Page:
- On December 13, 2017
- In Affordable Housing
The Potential Impact of Tax Reform on Affordable Housing
In recent weeks, the pendulum swing of the proposed GOP tax reform bill has bolstered uncertainty about the future state of our economy and how money will flow between municipalities, corporations, public and private institutions, and individuals across income levels. This monumental proposal comes at a pivotal time, as we embark on our 50th Anniversary year, and continue to reflect upon how to thoughtfully shape affordable housing in the years ahead. Two versions of the tax overhaul bill have received approval from the House and the Senate, meaning that a comprehensive proposal that both Congressional bodies can agree upon is under negotiation. At this time, there are a number of tax measures under consideration that relate to the development and financing of low-income housing. Here’s a breakdown of a few items that we are tracking closely as the negotiations unfold:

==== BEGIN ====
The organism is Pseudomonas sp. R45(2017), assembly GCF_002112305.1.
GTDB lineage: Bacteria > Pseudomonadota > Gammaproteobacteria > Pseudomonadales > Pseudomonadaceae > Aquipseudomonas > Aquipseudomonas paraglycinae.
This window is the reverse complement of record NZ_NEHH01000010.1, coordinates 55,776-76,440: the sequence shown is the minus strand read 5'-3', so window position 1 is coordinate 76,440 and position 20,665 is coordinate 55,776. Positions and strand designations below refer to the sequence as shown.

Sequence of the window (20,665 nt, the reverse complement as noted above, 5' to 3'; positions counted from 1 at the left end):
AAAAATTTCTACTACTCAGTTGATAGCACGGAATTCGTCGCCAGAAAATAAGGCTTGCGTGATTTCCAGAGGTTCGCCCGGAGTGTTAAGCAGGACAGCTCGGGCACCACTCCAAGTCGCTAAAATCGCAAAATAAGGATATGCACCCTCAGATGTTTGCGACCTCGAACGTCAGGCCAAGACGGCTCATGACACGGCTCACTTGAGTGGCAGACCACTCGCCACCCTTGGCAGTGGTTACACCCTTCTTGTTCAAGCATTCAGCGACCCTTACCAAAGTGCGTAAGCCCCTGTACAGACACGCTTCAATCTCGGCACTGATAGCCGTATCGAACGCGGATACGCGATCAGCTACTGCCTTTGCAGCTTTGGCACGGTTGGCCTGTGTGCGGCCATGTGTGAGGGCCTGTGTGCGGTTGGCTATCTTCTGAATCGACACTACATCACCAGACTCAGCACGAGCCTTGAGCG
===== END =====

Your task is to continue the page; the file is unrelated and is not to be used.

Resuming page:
- Private Activity Bonds – otherwise known as PABs – are tax-exempt loans issued by city and state governments to private and nonprofit developers. These bonds can benefit the public by helping to fund hospitals, airports and affordable housing, but are in danger of being eliminated. According to Novogradac & Company, the repeal of PABs would result in the loss of more than 880,000 affordable rental homes over the next 10 years.
- Outlined in both the Senate and House versions of the tax bill, the corporate tax rate is expected to drop from 35 percent to 20 percent. If approved, this corporate tax rate could substantially devalue low-income housing tax credits (LIHTC), which encourage investment in affordable housing development by allowing investors to claim benefits over several years. Investing in LIHTC is less appealing if investors are paying less in taxes.
- Frequently employed to transform historic structures into low-income multifamily housing units, the Historic Tax Credit is also up for debate. Repealed in the House draft, but only slightly altered in the Senate bill, the Historic Tax Credit has allocated $117 billon towards the preservation and renovation of historic structures since 1981. The loss of the tax credit would drastically reduce the amount of funding available to protect some of our nation’s most beautiful, historic icons, as well as eliminate another means for financing affordable housing projects.